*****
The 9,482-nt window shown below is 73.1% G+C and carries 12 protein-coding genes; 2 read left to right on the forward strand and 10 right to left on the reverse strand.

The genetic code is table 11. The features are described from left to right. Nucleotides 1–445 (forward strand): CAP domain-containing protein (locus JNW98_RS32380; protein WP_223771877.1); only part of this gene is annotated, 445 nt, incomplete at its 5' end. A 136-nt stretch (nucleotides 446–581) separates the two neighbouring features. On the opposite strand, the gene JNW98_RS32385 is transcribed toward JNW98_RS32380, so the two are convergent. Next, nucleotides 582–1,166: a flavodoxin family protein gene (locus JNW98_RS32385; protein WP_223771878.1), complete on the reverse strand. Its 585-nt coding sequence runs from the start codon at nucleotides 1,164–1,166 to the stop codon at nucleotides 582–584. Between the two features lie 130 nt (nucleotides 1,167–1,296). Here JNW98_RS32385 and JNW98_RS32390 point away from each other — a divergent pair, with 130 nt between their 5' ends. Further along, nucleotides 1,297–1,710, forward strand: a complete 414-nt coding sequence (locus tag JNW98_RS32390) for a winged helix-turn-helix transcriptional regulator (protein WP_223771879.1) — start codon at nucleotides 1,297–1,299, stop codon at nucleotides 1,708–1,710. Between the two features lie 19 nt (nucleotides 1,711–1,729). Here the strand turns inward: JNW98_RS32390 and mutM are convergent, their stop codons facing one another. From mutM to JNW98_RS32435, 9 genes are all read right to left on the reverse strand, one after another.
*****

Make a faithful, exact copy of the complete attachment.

The 9,482-nt window shown below is 73.1% G+C and carries 12 protein-coding genes; 2 read left to right on the forward strand and 10 right to left on the reverse strand.

The genetic code is table 11. The features are described from left to right. Nucleotides 1–445 (forward strand): CAP domain-containing protein (locus JNW98_RS32380; protein WP_223771877.1); only part of this gene is annotated, 445 nt, incomplete at its 5' end. A 136-nt stretch (nucleotides 446–581) separates the two neighbouring features. On the opposite strand, the gene JNW98_RS32385 is transcribed toward JNW98_RS32380, so the two are convergent. Next, nucleotides 582–1,166: a flavodoxin family protein gene (locus JNW98_RS32385; protein WP_223771878.1), complete on the reverse strand. Its 585-nt coding sequence runs from the start codon at nucleotides 1,164–1,166 to the stop codon at nucleotides 582–584. Between the two features lie 130 nt (nucleotides 1,167–1,296). Here JNW98_RS32385 and JNW98_RS32390 point away from each other — a divergent pair, with 130 nt between their 5' ends. Further along, nucleotides 1,297–1,710, forward strand: a complete 414-nt coding sequence (locus tag JNW98_RS32390) for a winged helix-turn-helix transcriptional regulator (protein WP_223771879.1) — start codon at nucleotides 1,297–1,299, stop codon at nucleotides 1,708–1,710. Between the two features lie 19 nt (nucleotides 1,711–1,729). Here the strand turns inward: JNW98_RS32390 and mutM are convergent, their stop codons facing one another. From mutM to JNW98_RS32435, 9 genes are all read right to left on the reverse strand, one after another.